At these primitive tea parties the utmost propriety and dignity of deportment prevailed.
"Knickerbocker's History of New York, Complete" by Washington Irving
This deportment, surrounded by a guard of tall martial-looking men, all clad in skins.
"A General History and Collection of Voyages and Travels, Volume X" by Robert Kerr
Our deporting division looks after that, and it is one of the hardest parts of our work.
"The Boy With the U.S. Census" by Francis Rolt-Wheeler
Deportation over-sea and confiscation of farms seem hard measures, and I hope more lenience will be shown.
"In the Ranks of the C.I.V." by Erskine Childers
She ordered the deportation of vagrant Irishmen in 1594.
"Our Legal Heritage, 5th Ed." by S. A. Reilly
It is not often that we see an artist so entirely free from affectation in his aspect and deportment.
"Lippincott's Magazine of Popular Literature and Science Vol. XV., No. 85. January, 1875." by Various
The elegant deportment of women had been largely supplanted by the rattle of hoydens and the giggling of the nursery.
"James Fenimore Cooper" by Thomas R. Lounsbury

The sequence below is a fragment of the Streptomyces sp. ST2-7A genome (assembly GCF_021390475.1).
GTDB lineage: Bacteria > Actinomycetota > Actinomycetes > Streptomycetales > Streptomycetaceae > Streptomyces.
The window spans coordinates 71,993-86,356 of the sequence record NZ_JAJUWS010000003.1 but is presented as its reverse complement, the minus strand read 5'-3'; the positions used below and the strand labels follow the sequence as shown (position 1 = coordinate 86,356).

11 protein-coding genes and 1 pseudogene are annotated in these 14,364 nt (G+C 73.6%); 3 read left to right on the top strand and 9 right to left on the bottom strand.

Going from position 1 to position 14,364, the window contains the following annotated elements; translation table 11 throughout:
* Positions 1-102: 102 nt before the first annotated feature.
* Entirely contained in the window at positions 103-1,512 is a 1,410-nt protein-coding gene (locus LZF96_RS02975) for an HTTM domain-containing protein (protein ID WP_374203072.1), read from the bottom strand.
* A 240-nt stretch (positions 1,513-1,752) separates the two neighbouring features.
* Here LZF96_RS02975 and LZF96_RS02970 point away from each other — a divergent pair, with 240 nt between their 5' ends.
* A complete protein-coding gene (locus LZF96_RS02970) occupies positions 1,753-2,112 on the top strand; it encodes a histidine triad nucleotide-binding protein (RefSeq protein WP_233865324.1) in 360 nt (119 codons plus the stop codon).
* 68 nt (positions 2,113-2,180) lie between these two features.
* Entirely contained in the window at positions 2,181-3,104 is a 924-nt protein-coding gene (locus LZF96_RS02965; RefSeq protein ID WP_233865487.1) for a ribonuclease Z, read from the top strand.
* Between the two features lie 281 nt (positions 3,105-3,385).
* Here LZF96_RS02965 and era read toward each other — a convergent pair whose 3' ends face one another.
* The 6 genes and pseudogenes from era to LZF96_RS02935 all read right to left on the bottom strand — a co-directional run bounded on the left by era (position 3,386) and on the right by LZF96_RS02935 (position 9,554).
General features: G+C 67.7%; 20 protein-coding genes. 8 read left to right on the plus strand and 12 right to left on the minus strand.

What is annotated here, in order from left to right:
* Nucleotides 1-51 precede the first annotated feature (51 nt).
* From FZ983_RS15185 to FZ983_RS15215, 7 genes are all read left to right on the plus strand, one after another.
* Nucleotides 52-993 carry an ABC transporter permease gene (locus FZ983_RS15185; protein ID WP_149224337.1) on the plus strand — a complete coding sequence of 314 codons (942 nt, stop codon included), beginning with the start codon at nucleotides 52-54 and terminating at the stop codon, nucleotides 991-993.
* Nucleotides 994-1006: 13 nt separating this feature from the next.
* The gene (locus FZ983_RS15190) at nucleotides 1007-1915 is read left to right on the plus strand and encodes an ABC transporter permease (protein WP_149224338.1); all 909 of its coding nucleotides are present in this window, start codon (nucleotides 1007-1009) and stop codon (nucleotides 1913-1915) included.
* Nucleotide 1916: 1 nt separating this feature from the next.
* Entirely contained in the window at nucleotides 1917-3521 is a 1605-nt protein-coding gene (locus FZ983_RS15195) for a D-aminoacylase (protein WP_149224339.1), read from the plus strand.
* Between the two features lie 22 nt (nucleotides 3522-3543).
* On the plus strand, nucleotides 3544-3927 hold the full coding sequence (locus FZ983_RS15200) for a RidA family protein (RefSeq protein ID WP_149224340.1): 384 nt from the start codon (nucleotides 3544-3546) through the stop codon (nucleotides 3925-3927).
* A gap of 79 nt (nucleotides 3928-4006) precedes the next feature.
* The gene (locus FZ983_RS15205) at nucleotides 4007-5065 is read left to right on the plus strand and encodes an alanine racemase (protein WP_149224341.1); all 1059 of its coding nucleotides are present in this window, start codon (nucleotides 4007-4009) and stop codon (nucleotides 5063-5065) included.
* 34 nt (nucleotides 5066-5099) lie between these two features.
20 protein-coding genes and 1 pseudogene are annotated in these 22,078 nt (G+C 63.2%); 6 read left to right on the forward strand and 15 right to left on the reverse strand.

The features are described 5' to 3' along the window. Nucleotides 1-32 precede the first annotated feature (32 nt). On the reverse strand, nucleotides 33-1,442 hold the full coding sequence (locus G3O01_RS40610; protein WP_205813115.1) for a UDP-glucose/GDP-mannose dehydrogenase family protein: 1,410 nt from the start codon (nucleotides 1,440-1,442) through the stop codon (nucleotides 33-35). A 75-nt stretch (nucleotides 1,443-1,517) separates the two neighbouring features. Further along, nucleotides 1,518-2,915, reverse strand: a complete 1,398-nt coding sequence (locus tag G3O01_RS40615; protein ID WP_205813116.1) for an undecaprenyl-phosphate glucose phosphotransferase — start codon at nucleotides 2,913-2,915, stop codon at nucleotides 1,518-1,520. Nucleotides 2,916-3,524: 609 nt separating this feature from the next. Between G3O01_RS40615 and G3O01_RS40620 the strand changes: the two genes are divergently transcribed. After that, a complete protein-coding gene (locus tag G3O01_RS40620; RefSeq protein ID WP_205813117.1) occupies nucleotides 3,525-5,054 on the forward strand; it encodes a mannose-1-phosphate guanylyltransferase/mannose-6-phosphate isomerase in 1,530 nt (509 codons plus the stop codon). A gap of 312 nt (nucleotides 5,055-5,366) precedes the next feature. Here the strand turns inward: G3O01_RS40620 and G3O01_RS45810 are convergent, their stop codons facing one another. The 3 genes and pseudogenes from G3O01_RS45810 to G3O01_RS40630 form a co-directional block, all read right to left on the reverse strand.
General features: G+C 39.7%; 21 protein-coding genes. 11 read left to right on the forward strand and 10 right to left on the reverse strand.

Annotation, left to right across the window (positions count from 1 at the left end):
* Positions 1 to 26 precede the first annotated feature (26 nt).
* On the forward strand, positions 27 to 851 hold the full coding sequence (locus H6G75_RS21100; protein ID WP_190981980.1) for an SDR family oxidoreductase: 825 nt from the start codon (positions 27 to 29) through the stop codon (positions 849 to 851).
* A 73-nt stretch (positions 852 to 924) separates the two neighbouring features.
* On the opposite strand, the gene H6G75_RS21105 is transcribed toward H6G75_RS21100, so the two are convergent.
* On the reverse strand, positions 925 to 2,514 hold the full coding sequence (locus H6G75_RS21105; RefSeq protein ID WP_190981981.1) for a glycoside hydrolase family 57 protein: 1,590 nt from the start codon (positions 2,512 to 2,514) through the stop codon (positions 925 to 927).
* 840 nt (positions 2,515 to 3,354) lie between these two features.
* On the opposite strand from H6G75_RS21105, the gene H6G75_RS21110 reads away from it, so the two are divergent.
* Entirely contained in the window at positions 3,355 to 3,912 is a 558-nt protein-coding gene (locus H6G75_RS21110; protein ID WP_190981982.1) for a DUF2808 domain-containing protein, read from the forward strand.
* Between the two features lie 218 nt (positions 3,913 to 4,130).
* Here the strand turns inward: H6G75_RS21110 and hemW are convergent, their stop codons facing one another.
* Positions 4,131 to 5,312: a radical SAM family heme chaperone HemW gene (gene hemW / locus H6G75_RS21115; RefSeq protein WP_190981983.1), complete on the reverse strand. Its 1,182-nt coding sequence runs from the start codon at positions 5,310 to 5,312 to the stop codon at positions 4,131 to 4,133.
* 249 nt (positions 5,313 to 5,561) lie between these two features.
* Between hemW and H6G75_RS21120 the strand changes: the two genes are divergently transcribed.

The men are required to be quiet and orderly in their deportment in going to and returning from fires.
"Lights and Shadows of New York Life" by James D. McCabe
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In poetry:

Lovely in form, in features mild;
In thy deportment pure:
Zealous for right, e'en from a child,
A friend, both true and sure.
"To Miss Annie Eliza M'Namee" by David John Scott
Per melhs cobrir lo mal pes e.l cossire
chan e deport et ai joi e solatz;
e fatz esfortz car sai chantar ni rire,
car eu me mor e nul semblan no.n fatz;
e per Amor sui si apoderatz,
tot m'a vencut a forsa e batalha.
"Per mels cobrir lo mal pes (Anne)" by Bernard De Ventadorn

In news:

Better days await children orphaned by death, deportation.
Chip Somodevilla/Getty Images U.S.-born children with their undocumented parents demonstrating in Washington against recent deportations in July.